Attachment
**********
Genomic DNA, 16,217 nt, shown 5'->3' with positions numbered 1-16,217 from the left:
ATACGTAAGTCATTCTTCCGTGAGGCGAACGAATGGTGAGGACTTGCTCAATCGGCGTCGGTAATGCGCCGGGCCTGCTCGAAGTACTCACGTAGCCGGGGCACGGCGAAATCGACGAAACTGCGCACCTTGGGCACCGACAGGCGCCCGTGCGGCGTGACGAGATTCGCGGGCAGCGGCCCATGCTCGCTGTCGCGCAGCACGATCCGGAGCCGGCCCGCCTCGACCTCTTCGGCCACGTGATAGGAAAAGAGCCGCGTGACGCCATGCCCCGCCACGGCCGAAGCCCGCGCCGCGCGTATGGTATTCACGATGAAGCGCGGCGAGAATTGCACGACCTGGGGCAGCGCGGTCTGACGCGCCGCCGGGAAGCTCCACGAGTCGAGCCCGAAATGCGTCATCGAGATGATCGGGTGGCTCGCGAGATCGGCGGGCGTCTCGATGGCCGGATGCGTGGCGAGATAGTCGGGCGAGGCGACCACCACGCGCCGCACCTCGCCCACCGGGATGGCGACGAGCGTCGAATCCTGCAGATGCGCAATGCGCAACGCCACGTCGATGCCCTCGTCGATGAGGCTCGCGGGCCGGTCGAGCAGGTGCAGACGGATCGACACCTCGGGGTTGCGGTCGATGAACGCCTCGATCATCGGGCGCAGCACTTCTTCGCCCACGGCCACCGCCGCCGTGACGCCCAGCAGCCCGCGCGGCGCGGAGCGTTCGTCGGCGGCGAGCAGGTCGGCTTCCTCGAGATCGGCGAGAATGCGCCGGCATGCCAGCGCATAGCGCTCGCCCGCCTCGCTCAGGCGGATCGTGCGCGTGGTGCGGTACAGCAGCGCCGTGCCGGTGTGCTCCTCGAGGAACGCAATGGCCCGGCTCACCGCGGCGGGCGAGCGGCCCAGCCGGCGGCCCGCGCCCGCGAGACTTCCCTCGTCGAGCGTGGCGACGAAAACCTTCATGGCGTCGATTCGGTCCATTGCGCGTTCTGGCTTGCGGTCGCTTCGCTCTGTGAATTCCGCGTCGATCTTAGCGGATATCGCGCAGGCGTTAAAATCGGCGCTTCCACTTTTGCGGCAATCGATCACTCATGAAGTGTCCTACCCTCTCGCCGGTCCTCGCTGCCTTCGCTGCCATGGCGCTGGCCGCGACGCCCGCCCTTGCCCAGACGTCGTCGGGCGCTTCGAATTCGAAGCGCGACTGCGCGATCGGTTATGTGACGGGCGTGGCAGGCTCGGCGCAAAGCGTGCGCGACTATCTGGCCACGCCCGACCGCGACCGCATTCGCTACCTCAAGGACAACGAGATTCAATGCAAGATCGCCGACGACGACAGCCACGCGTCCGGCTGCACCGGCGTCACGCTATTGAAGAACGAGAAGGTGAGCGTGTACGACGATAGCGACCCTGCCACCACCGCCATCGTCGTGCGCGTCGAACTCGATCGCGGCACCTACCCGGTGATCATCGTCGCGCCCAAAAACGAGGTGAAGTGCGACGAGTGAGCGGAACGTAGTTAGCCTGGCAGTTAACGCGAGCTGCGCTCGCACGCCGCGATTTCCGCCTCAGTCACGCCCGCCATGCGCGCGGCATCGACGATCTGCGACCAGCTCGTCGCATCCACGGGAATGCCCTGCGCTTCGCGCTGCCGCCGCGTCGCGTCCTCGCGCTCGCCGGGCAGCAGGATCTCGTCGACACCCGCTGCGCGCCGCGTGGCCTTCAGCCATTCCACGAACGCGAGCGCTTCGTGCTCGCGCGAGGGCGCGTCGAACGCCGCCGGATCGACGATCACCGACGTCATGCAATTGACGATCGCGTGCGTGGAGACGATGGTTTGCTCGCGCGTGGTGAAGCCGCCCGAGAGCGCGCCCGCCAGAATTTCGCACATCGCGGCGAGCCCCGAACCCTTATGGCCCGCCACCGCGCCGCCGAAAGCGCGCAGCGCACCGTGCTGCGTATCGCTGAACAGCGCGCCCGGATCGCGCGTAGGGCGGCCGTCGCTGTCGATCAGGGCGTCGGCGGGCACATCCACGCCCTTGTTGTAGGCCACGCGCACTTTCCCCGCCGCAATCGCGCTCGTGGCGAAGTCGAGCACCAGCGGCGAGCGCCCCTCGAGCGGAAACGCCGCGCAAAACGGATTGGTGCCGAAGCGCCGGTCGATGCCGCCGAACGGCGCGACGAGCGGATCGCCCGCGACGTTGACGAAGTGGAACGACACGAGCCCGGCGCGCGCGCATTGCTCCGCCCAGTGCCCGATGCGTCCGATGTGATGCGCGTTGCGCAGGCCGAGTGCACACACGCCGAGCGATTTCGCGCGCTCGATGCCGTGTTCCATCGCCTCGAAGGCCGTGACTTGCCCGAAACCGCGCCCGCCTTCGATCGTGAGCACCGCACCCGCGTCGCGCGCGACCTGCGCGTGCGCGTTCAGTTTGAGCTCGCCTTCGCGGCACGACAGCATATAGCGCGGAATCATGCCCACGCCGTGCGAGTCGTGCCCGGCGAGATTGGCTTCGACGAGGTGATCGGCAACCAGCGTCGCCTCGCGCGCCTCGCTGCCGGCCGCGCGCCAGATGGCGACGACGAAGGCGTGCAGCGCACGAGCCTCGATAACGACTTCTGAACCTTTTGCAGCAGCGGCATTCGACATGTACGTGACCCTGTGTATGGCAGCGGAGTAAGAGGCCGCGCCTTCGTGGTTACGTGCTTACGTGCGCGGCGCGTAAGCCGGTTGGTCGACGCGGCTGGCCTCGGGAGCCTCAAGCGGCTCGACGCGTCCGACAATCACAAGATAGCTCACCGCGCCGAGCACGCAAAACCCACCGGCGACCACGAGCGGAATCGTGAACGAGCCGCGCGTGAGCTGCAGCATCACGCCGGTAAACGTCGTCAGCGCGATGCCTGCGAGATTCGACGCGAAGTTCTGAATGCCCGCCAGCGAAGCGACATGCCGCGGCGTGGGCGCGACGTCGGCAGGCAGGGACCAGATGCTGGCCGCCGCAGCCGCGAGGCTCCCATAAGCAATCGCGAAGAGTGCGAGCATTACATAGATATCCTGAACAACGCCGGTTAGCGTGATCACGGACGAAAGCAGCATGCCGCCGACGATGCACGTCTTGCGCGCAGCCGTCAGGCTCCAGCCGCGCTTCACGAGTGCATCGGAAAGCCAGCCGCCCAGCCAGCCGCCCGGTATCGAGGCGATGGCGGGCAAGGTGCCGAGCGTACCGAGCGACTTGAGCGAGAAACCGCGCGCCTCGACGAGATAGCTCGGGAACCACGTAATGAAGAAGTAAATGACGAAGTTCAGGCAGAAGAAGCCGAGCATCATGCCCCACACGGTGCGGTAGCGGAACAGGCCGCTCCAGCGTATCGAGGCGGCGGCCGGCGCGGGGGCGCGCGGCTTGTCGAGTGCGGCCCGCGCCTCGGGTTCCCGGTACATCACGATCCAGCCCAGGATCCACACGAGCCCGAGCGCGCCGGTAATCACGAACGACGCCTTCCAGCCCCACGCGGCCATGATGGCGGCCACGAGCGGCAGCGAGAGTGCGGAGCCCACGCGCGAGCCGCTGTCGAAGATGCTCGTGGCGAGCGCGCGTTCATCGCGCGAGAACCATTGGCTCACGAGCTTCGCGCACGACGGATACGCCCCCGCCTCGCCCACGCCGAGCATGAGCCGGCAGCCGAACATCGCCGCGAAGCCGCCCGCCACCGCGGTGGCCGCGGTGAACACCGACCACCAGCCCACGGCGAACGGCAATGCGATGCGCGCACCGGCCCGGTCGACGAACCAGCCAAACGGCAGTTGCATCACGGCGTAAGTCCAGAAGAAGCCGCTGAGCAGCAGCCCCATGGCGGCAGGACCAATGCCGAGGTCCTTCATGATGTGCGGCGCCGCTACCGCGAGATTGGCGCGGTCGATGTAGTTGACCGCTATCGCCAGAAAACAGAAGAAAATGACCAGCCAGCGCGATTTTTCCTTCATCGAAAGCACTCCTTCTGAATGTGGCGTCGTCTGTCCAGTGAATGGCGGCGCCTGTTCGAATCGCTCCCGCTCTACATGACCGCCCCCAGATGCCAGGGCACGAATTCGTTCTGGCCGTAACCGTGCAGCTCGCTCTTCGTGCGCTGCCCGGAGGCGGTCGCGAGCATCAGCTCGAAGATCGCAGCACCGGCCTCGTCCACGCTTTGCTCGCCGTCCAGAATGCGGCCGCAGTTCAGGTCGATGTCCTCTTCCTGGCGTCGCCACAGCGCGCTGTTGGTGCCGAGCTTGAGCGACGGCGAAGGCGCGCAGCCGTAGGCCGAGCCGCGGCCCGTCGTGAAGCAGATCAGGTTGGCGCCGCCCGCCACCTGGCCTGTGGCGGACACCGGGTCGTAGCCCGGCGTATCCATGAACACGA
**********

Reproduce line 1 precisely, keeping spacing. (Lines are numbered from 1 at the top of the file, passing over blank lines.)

Genomic DNA, 16,217 nt, shown 5'->3' with positions numbered 1-16,217 from the left: